Rotation control: With extension or retraction of the forge piston 205 prevented by hydraulic control of flow to extension and retraction cavities 209 and 210 respectively, extension or retraction of the rotary piston 206 causes rotation of forge piston 205, because the outer cam followers 224 engaged in the axial slots 221 constrain the radial shafts 222 to only move axially. Since these shafts are common to the inner cam followers 223 engaged in helical slots 218, axial movement of the radial shafts 222 can only be accommodated by rotation of the rotary cage 216 and hence the forge piston 205 to which it is attached. It will be apparent that this relationship between axial movement of rotary piston 206 and rotation of forge piston 205 is governed by the pitch or helix angle of helical slots 218, which angle is selected in combination with other design variables such as piston area, stroke, pump pressure and flow volume to provide sufficient torque and rotation capacities for the size of work piece to be welded. In particular, the stroke of rotary piston 206 and the length of helical slots 218 are selected in combination with the helix pitch to provide rotation sufficient to impose the shear displacement necessary to weld work pieces in a selected range of sizes.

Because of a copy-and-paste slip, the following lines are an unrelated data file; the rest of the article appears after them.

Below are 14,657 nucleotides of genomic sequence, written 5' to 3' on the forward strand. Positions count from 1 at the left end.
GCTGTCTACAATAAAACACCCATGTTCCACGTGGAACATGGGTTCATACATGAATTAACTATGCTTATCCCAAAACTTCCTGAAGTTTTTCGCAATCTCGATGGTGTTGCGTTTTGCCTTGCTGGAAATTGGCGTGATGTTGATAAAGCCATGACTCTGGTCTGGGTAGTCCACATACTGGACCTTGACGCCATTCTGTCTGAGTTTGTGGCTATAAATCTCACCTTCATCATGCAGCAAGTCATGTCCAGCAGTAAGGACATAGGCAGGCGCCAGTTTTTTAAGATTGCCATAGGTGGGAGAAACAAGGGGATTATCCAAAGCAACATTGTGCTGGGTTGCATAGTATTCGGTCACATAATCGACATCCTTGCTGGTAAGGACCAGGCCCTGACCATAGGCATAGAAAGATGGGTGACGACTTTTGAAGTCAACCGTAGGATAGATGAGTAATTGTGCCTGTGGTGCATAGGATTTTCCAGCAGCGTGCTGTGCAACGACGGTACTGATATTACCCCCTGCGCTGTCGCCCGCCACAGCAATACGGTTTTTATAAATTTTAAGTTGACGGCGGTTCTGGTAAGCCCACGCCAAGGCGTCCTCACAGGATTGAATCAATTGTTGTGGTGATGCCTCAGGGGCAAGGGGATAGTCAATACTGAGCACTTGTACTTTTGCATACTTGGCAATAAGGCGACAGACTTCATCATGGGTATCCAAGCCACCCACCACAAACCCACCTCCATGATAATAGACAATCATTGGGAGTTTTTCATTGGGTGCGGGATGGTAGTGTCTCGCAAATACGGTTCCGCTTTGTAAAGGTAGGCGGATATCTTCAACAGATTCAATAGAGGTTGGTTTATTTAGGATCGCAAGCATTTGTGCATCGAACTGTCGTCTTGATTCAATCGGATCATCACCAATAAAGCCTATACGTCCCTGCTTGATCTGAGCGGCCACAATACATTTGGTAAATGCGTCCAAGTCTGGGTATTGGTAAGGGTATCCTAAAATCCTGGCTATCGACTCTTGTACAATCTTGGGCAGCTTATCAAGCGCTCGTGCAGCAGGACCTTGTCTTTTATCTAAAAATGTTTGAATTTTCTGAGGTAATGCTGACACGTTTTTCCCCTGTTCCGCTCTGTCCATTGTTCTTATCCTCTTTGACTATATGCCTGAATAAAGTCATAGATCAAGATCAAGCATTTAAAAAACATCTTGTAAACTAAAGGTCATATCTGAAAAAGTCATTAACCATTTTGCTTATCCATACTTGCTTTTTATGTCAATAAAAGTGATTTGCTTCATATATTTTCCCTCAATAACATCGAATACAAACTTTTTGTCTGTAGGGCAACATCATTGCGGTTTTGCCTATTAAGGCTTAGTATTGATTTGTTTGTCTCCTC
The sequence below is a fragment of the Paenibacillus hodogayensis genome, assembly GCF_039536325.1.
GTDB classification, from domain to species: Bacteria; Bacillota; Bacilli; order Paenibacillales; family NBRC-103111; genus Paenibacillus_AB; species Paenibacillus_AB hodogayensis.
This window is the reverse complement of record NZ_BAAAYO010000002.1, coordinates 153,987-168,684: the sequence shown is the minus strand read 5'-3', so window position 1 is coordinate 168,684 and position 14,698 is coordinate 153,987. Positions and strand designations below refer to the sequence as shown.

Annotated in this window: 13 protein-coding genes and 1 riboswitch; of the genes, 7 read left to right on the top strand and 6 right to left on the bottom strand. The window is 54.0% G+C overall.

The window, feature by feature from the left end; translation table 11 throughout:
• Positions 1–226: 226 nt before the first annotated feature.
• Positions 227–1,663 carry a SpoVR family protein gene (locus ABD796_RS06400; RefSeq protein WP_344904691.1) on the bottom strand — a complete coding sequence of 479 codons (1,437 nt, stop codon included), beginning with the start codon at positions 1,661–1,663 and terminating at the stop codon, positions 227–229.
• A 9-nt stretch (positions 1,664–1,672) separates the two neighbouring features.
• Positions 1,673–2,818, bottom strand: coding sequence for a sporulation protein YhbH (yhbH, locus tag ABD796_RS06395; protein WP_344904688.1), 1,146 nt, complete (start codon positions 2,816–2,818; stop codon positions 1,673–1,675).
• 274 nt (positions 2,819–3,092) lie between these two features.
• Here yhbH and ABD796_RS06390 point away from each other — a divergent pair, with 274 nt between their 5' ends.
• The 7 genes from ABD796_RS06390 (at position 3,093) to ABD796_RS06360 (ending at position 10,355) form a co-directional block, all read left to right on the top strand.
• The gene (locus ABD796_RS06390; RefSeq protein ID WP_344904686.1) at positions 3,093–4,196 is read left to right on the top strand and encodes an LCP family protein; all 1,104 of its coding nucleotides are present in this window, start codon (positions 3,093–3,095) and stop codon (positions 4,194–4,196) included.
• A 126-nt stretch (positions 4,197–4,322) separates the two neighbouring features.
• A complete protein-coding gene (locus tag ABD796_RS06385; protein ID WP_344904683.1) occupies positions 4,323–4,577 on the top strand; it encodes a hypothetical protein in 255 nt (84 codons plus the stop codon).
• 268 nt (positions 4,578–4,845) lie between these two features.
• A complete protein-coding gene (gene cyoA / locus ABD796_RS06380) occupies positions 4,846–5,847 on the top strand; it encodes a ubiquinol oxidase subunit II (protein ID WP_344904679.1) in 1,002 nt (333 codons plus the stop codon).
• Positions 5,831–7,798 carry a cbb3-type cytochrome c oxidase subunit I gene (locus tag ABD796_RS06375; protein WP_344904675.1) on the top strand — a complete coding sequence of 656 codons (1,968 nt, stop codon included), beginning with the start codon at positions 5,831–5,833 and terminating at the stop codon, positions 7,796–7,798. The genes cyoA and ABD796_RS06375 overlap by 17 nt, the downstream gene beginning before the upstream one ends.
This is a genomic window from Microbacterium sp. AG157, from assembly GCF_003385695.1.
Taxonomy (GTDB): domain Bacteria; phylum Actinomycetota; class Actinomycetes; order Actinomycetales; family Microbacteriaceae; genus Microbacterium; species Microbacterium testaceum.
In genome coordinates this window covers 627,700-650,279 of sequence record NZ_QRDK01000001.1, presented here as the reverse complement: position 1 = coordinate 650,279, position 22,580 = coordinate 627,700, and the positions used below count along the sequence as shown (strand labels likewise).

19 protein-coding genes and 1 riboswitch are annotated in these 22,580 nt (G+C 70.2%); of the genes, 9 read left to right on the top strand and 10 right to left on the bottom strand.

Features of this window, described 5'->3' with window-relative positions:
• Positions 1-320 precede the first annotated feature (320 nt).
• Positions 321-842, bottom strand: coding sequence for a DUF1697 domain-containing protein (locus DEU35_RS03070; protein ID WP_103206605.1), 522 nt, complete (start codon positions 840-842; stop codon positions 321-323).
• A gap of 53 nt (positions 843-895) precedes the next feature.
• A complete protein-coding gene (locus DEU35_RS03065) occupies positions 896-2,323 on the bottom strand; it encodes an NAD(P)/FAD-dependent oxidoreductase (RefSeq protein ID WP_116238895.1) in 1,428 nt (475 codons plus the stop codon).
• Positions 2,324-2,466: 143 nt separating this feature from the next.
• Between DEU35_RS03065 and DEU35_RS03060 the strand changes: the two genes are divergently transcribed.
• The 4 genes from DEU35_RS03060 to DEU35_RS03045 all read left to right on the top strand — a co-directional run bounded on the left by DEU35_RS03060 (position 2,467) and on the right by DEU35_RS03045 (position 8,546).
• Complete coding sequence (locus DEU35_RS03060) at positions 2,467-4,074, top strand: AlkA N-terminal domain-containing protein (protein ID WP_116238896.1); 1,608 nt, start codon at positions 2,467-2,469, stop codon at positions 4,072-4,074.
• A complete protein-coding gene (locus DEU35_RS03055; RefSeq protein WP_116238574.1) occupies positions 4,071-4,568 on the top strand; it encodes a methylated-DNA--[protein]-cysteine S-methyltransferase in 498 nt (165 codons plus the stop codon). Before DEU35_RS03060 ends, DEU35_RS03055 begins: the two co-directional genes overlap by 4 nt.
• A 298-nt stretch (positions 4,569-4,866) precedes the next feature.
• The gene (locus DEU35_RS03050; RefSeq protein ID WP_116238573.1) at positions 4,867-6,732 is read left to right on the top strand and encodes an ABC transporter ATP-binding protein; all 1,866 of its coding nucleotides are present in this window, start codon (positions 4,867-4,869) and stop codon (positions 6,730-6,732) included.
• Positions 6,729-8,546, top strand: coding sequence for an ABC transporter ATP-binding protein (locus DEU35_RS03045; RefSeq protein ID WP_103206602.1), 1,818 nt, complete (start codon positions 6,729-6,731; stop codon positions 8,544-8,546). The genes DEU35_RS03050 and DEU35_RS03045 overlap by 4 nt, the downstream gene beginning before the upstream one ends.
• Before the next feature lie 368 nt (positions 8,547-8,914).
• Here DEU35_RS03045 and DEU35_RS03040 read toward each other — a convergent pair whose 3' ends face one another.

Axial control: With extension or retraction of the rotary piston 206 prevented by suitable hydraulic control, extension or retraction of forge piston 205 directly causes axial movement of second work piece 2, while rotation is prevented by engagement of outer cam followers 224 engaged in axial slots 221. Suitably equipped with pressure and displacement sensors integrated with servo-hydraulic feedback control in a manner well known in the art, fixture 100 thus readily facilitates process control of axial displacement, contact force, rotation and torque imposed on second work piece 2 relative to first work piece 1.